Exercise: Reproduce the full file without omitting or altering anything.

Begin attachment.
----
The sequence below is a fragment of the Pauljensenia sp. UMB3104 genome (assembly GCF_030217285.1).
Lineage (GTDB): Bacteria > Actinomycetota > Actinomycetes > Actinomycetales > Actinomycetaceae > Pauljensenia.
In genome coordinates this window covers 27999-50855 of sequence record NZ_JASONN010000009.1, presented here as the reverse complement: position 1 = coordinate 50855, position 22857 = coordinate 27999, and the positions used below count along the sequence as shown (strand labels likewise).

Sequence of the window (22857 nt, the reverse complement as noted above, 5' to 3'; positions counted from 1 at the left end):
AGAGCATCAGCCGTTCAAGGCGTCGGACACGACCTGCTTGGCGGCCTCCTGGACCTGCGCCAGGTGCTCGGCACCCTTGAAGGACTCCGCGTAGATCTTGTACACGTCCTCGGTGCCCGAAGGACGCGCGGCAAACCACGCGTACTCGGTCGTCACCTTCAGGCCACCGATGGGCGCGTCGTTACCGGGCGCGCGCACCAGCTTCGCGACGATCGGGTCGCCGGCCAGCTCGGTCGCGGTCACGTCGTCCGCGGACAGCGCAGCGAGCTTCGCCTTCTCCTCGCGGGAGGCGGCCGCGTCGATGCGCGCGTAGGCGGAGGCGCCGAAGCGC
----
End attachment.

The sequence below is a fragment of the Pauljensenia sp. UMB3104 genome (assembly GCF_030217285.1).
Lineage (GTDB): Bacteria > Actinomycetota > Actinomycetes > Actinomycetales > Actinomycetaceae > Pauljensenia.
In genome coordinates this window covers 27999-50855 of sequence record NZ_JASONN010000009.1, presented here as the reverse complement: position 1 = coordinate 50855, position 22857 = coordinate 27999, and the positions used below count along the sequence as shown (strand labels likewise).

Sequence of the window (22857 nt, the reverse complement as noted above, 5' to 3'; positions counted from 1 at the left end):
AGAGCATCAGCCGTTCAAGGCGTCGGACACGACCTGCTTGGCGGCCTCCTGGACCTGCGCCAGGTGCTCGGCACCCTTGAAGGACTCCGCGTAGATCTTGTACACGTCCTCGGTGCCCGAAGGACGCGCGGCAAACCACGCGTACTCGGTCGTCACCTTCAGGCCACCGATGGGCGCGTCGTTACCGGGCGCGCGCACCAGCTTCGCGACGATCGGGTCGCCGGCCAGCTCGGTCGCGGTCACGTCGTCCGCGGACAGCGCAGCGAGCTTCGCCTTCTCCTCGCGGGAGGCGGCCGCGTCGATGCGCGCGTAGGCGGAGGCGCCGAAGCGC